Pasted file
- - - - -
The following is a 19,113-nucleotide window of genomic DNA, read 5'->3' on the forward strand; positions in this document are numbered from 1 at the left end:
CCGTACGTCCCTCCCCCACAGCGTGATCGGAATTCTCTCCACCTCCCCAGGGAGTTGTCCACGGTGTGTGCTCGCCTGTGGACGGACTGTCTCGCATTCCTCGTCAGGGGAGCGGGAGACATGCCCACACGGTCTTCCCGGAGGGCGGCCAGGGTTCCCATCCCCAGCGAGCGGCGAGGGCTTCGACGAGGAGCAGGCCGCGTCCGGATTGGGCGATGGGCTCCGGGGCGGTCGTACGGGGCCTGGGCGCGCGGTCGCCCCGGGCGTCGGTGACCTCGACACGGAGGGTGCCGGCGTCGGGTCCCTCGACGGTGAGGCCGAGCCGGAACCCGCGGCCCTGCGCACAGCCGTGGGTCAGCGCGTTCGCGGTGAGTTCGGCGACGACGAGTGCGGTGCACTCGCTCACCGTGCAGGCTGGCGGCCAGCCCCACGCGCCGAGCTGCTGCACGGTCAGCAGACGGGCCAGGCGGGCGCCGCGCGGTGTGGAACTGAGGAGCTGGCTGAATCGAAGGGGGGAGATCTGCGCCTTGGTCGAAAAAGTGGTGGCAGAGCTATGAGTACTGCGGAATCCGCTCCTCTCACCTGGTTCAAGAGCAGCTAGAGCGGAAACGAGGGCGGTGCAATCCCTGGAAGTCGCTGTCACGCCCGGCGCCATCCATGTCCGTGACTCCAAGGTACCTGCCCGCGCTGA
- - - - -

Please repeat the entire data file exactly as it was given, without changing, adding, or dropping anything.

The following is a 19,113-nucleotide window of genomic DNA, read 5'->3' on the forward strand; positions in this document are numbered from 1 at the left end:
CCGTACGTCCCTCCCCCACAGCGTGATCGGAATTCTCTCCACCTCCCCAGGGAGTTGTCCACGGTGTGTGCTCGCCTGTGGACGGACTGTCTCGCATTCCTCGTCAGGGGAGCGGGAGACATGCCCACACGGTCTTCCCGGAGGGCGGCCAGGGTTCCCATCCCCAGCGAGCGGCGAGGGCTTCGACGAGGAGCAGGCCGCGTCCGGATTGGGCGATGGGCTCCGGGGCGGTCGTACGGGGCCTGGGCGCGCGGTCGCCCCGGGCGTCGGTGACCTCGACACGGAGGGTGCCGGCGTCGGGTCCCTCGACGGTGAGGCCGAGCCGGAACCCGCGGCCCTGCGCACAGCCGTGGGTCAGCGCGTTCGCGGTGAGTTCGGCGACGACGAGTGCGGTGCACTCGCTCACCGTGCAGGCTGGCGGCCAGCCCCACGCGCCGAGCTGCTGCACGGTCAGCAGACGGGCCAGGCGGGCGCCGCGCGGTGTGGAACTGAGGAGCTGGCTGAATCGAAGGGGGGAGATCTGCGCCTTGGTCGAAAAAGTGGTGGCAGAGCTATGAGTACTGCGGAATCCGCTCCTCTCACCTGGTTCAAGAGCAGCTAGAGCGGAAACGAGGGCGGTGCAATCCCTGGAAGTCGCTGTCACGCCCGGCGCCATCCATGTCCGTGACTCCAAGGTACCTGCCCGCGCTGA